JAMA Logo Obesity in early life now seems to play a major role in later life. According to a recent study, obese adolescents have intense risk of being severely overweight in adulthood. The threat was supposedly strong for women and highest for black women. It was suggested that inclusion of interventions before adulthood to avoid the progression of obesity can decline severe obesity incidence and potentially life-threatening consequences.

Those with severe obesity with a BMI of 40 or greater may suffer from deadly health complications. During the analysis, 8,834 individuals aged 12 to 21 years were included in wave II of the U.S. National Longitudinal Study of Adolescent Health. These participants were followed up into adulthood at the age of 18-27 years during wave III from 2001-2002 and 24-33 years in wave IV initiated from 2007-2009. Experts measured the height and weight of the volunteers and conducted surveys in homes by standardized procedures.

Scientists allege, “In 2000, an estimated 2.2 percent of adults, or 4.8 million individuals, were severely obese, with a disproportionately higher prevalence in women and racial/ethnic minorities. Yet, few national studies track individuals overtime to understand the progression of obesity to severe obesity. Understanding which individuals are at risk of severe obesity is essential for determining when interventions would need to be implemented to prevent obese individuals from progressing to severe obesity. Although observational studies have reported that the prevalences of overweight, obesity, and severe obesity have increased in recent years, individuals who are obese early in life have not been studied longitudinally to determine their risk of developing severe obesity in adulthood.”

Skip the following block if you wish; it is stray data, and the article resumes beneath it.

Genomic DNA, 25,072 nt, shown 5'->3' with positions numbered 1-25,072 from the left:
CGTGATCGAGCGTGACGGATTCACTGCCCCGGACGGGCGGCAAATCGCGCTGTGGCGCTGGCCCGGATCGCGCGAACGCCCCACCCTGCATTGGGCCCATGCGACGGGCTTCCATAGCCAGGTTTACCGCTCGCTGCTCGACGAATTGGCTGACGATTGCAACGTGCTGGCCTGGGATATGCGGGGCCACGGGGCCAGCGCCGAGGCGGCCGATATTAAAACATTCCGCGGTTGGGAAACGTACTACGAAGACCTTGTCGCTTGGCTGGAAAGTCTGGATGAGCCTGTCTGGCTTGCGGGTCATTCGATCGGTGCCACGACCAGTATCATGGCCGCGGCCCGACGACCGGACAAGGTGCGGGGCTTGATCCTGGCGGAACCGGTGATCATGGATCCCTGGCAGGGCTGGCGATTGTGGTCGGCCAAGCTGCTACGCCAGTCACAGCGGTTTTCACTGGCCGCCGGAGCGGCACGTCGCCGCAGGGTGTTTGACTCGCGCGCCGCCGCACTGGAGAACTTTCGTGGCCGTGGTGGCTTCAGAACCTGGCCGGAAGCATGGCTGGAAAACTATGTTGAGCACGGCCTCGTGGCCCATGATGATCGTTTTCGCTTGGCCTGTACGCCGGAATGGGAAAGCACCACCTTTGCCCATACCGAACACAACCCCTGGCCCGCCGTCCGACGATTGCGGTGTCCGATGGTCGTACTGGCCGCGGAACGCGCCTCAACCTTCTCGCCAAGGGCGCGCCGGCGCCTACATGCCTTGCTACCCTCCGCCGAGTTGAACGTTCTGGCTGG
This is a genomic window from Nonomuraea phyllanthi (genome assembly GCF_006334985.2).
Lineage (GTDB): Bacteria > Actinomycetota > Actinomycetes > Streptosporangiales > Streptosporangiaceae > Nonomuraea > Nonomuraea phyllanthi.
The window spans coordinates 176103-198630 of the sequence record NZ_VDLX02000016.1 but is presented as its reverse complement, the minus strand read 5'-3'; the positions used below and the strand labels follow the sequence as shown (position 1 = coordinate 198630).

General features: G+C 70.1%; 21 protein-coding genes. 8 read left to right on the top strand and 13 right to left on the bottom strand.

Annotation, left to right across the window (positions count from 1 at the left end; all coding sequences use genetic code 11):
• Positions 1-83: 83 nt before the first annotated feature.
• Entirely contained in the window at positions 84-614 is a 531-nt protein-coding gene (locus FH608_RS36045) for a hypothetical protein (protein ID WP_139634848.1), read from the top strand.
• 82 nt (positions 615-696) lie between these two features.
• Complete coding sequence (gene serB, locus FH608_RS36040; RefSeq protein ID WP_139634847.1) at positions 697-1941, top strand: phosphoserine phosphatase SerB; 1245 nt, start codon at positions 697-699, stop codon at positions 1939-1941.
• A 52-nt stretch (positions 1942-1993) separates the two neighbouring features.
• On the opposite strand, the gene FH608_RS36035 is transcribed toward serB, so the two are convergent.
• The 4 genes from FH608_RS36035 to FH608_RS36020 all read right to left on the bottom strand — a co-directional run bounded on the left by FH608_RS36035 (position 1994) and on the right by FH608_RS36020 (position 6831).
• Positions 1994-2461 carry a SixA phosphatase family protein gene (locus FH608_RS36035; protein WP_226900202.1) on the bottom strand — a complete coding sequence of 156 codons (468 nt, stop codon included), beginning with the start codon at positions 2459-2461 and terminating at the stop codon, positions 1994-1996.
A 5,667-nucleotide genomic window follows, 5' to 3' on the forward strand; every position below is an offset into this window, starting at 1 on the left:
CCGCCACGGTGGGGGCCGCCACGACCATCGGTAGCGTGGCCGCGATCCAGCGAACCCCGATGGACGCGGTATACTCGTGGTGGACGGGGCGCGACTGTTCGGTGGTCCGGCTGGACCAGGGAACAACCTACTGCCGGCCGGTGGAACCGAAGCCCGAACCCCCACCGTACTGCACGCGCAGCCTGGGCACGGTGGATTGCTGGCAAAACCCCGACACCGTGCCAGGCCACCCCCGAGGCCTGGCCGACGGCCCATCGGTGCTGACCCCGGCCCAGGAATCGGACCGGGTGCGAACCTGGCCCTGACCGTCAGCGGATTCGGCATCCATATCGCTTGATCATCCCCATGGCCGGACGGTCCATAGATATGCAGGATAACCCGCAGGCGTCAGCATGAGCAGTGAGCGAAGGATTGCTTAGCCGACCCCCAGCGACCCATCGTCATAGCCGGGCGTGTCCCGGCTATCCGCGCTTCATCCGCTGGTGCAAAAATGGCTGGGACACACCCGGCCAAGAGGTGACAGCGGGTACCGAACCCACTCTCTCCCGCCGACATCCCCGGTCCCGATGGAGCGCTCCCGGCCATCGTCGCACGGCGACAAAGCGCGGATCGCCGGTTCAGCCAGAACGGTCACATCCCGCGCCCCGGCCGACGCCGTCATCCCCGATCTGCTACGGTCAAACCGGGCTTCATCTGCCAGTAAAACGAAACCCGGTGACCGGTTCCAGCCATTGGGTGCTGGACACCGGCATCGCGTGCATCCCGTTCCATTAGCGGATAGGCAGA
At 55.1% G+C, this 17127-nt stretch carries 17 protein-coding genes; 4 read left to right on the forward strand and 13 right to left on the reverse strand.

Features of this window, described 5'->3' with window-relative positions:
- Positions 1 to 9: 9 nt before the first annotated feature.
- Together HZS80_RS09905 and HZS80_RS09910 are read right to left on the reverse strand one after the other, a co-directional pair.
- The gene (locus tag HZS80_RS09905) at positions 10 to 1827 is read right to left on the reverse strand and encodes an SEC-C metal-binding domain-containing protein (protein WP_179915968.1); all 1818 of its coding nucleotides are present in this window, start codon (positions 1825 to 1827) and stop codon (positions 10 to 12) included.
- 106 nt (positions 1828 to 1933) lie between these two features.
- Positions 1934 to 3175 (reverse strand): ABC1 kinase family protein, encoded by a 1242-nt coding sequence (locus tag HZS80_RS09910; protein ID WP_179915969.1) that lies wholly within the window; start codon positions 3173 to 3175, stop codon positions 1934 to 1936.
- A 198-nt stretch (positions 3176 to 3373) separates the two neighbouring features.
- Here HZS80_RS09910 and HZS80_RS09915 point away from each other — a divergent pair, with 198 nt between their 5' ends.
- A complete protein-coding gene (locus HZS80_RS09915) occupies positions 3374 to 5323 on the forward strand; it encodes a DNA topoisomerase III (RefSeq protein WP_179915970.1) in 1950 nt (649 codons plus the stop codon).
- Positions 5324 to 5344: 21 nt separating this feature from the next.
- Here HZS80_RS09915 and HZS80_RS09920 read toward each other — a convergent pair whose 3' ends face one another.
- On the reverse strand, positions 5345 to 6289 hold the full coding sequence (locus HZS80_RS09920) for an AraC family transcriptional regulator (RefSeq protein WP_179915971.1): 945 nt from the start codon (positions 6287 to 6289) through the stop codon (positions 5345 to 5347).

Newly registered cases of adult-onset severe obesity were noted on the basis of sex, race/ethnicity, and adolescent weight status. The accumulated results were then weighted for national representation. Natalie S. The, Ph.D., of the University of North Carolina at Chapel Hill, and colleagues observed that in 1996 around 79 teens representing 1.0 percent were severely obese and 60 forming 70.5 percent continued remaining severely obese in later life. For a 13-year period between adolescence in 1996 and adulthood dated 2007-2009, 703 new cases of severe obesity in later life were reported. So the total incidence rate of obesity possibly was 7.9 percent.

Investigators conclude, “A substantial proportion of obese adolescents became severely obese by their early 30s, with significant variation by sex. Among individuals who were obese as adolescents, incident severe obesity was 37.1 percent in men and 51.3 percent in women. Incident severe obesity was highest among black women at 52.4 percent. Across all sex and racial/ethnic groups, less than 5 percent of individuals who were at a normal weight in adolescence became severely obese in adulthood.”

It was concluded that those with severe obesity in adulthood have a greater adolescent BMI. Such an association may be generally noted in individuals belonging to racial/ethnic minorities than individuals without severe obesity. Investigators believe that obese adolescents are more capable of being severely obese than normal-weight or overweight adolescents.

The study is published in the November 10 issue of JAMA.